note: pay no attention to the new rocks at the top of the steps, these are old objects that were turned on by accident and need to be deleted. They added no extra render time, as you can see, they are extremely low poly.

Additionally: The bump and displacement on the ground object has been lowered. It has a far less bubbly look now. If you see the ground object by itself (see earlier post) you'll notice no bubbly look, but once it's rendered with the rest of the scene, the shadows that fall on the ground makes it to start looking slightly bubbly. I may bring down the displacement just that little bit more.

http://www.morleyarts.com/ruins2.html

http://www.morleyarts.com/compareruins01.html

Thanks

DickM
03-05-2006, 04:45 PM
Also, I should have mentioned, look at the compare image again. I like the original dark area under the 2 rocks that are by the bush on the left. Again, it looks like a light has been turned on underneath the rock and is adding unrealistic lighting.

Giacomo_M
03-05-2006, 05:43 PM
I just want to say that the second image, to my eye, looks every bit as good as the first.

I'd venture to suggest (as others have) that you could probably lose the illuminator and compensate for it by adjusting the sun light and GI settings. (It's at least worth doing a lo-res test render for comparison.)

Also, not to seem lordly, but: rendering in passes is just pretty much standard practice nowadays.

DickM
03-05-2006, 07:33 PM
For the most part I agree with you, but there are some places like the ones I pointed out that are just not as good as the original. My next test will be to cut off the illuminator dome and see if I get those areas back.
As far as passes go, I wanted to stay away from passes with this image. With most of my other work, I work in passes and I'm very familiar with it. This image was to test the capability of EIAS's GI in one render, no post work.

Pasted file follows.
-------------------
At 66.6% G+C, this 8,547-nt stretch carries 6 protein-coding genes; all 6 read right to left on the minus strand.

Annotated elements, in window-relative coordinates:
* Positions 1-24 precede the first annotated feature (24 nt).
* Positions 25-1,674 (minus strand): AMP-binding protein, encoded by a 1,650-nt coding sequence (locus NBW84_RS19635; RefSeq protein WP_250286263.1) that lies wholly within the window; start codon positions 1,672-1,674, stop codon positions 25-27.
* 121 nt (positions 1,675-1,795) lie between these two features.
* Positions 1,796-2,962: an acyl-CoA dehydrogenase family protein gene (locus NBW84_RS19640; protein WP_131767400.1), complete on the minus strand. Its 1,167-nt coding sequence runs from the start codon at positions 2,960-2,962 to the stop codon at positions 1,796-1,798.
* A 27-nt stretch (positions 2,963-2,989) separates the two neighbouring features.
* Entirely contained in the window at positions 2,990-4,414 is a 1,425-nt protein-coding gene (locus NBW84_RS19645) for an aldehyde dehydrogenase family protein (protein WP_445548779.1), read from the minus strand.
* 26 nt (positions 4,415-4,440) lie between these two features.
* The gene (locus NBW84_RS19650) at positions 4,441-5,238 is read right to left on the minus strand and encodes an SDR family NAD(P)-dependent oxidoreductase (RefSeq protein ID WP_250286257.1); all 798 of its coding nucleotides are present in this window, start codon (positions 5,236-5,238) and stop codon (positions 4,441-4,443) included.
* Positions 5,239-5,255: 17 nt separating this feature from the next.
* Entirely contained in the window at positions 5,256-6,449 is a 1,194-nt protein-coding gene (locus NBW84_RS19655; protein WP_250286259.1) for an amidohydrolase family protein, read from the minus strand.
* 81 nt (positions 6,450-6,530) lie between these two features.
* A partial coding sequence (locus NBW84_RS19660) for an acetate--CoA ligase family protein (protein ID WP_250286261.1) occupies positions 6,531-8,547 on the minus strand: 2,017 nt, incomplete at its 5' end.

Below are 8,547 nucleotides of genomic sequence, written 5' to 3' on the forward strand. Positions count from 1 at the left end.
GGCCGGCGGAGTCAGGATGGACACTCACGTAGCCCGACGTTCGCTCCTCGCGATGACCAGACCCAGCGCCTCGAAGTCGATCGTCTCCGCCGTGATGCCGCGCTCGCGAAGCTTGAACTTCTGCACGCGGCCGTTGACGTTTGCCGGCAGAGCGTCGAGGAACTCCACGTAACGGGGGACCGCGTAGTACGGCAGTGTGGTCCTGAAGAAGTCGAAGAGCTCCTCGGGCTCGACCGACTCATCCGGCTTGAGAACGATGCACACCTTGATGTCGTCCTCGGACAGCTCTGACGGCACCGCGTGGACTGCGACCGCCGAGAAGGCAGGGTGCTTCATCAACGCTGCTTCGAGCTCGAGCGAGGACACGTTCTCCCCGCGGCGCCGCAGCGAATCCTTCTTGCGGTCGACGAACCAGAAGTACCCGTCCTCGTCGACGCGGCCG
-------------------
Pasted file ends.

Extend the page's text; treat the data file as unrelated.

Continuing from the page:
Thanks GM

richardjoly
03-06-2006, 01:50 AM
This is a great thread.
The EI Manuals should be written this way. Instead of a check list of every toggle and entry box, they should teach what this stuff is for and how to use it.


Yes Kurt, I agree with you,that would help a lot. Thanks everyone for the great tips.

DickM
03-06-2006, 03:05 PM
Ok, this render has no illuminator dome, and has averaging mode anti aliasing. I figured from all the remarks I got about the sampling of all the lights in the dome that I would get a much faster render. It was faster, but only by 13 minutes. But hey, 13 minutes is 13 minutes, so I won't complain too much.

The anti aliasing I think I like. Things do look sharper. The illuminator dome being turned off does NOT look good. I've lost the warm daylight haze feel. I will try however to up the skylight intensity to compensate for this as suggested. Although, this may add to the underlighting on some of the objects which I do not like. We'll see.
Reuben suggested that I add a skylight image, well actually there has been one since the first render. I should have noted this. I'm using the same image that is in the backgound, that's why the colors seem to match so well.

http://www.morleyarts.com/ruins3.html

DickM
03-06-2006, 07:03 PM
I forgot to mention that I took Reuben's advice and lowered the soft edge on the raytraced shadow down to 7 samples instead of 12. So I'm not sure if this was the bigger time saver or the removal of the illuminator dome?

Any guesses?

Reuben5150
03-06-2006, 10:55 PM
Both i should think,

Raising the skylight intensity should actually counter that "underlighting" effect, remember that the sykylight model adds its own shadowing, its the bounced rays that cause the underlighting.

For the sake of experience you might try rendering this scene with reverse illumination turned off (no bounces), you'll find its a pretty big difference, not to say the results will be better though.

Also be aware the "optimize shadow generation" can produce artifacts and give slightly differently results, i would turn this off, it may add to the render time, but not a great deal.

Reuben

DickM
03-06-2006, 11:00 PM
More great suggestions Reuben. Thanks, I'll try em out. :thumbsup: